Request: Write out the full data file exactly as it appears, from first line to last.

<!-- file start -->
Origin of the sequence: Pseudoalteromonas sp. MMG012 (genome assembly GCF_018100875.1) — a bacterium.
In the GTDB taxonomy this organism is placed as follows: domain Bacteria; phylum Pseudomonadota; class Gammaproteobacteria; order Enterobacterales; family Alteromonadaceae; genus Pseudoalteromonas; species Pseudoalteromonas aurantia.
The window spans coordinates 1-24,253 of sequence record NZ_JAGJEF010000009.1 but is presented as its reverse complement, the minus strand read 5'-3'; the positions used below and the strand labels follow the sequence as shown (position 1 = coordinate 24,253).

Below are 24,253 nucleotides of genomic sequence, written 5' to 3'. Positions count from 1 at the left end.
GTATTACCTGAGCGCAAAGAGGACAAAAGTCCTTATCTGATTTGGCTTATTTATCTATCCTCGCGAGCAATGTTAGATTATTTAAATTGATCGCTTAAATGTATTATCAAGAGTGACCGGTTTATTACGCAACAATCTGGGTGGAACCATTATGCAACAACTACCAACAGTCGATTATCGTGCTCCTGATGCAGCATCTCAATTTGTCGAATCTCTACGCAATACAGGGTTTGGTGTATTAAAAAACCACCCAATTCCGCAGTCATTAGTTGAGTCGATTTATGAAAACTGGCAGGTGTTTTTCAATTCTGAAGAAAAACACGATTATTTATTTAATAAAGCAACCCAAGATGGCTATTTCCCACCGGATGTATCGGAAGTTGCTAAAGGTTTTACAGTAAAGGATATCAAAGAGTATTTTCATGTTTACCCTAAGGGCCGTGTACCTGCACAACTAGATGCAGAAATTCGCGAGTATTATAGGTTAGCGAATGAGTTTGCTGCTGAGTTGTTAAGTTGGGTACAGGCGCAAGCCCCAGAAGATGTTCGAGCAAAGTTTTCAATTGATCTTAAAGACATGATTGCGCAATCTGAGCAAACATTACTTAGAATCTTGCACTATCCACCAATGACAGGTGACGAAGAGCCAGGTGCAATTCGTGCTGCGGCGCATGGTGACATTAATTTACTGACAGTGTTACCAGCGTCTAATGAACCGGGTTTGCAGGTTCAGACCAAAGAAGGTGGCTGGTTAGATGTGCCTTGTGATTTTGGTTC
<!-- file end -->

Origin of the sequence: Pseudoalteromonas sp. MMG012 (genome assembly GCF_018100875.1) — a bacterium.
In the GTDB taxonomy this organism is placed as follows: domain Bacteria; phylum Pseudomonadota; class Gammaproteobacteria; order Enterobacterales; family Alteromonadaceae; genus Pseudoalteromonas; species Pseudoalteromonas aurantia.
The window spans coordinates 1-24,253 of sequence record NZ_JAGJEF010000009.1 but is presented as its reverse complement, the minus strand read 5'-3'; the positions used below and the strand labels follow the sequence as shown (position 1 = coordinate 24,253).

Below are 24,253 nucleotides of genomic sequence, written 5' to 3'. Positions count from 1 at the left end.
GTATTACCTGAGCGCAAAGAGGACAAAAGTCCTTATCTGATTTGGCTTATTTATCTATCCTCGCGAGCAATGTTAGATTATTTAAATTGATCGCTTAAATGTATTATCAAGAGTGACCGGTTTATTACGCAACAATCTGGGTGGAACCATTATGCAACAACTACCAACAGTCGATTATCGTGCTCCTGATGCAGCATCTCAATTTGTCGAATCTCTACGCAATACAGGGTTTGGTGTATTAAAAAACCACCCAATTCCGCAGTCATTAGTTGAGTCGATTTATGAAAACTGGCAGGTGTTTTTCAATTCTGAAGAAAAACACGATTATTTATTTAATAAAGCAACCCAAGATGGCTATTTCCCACCGGATGTATCGGAAGTTGCTAAAGGTTTTACAGTAAAGGATATCAAAGAGTATTTTCATGTTTACCCTAAGGGCCGTGTACCTGCACAACTAGATGCAGAAATTCGCGAGTATTATAGGTTAGCGAATGAGTTTGCTGCTGAGTTGTTAAGTTGGGTACAGGCGCAAGCCCCAGAAGATGTTCGAGCAAAGTTTTCAATTGATCTTAAAGACATGATTGCGCAATCTGAGCAAACATTACTTAGAATCTTGCACTATCCACCAATGACAGGTGACGAAGAGCCAGGTGCAATTCGTGCTGCGGCGCATGGTGACATTAATTTACTGACAGTGTTACCAGCGTCTAATGAACCGGGTTTGCAGGTTCAGACCAAAGAAGGTGGCTGGTTAGATGTGCCTTGTGATTTTGGTTC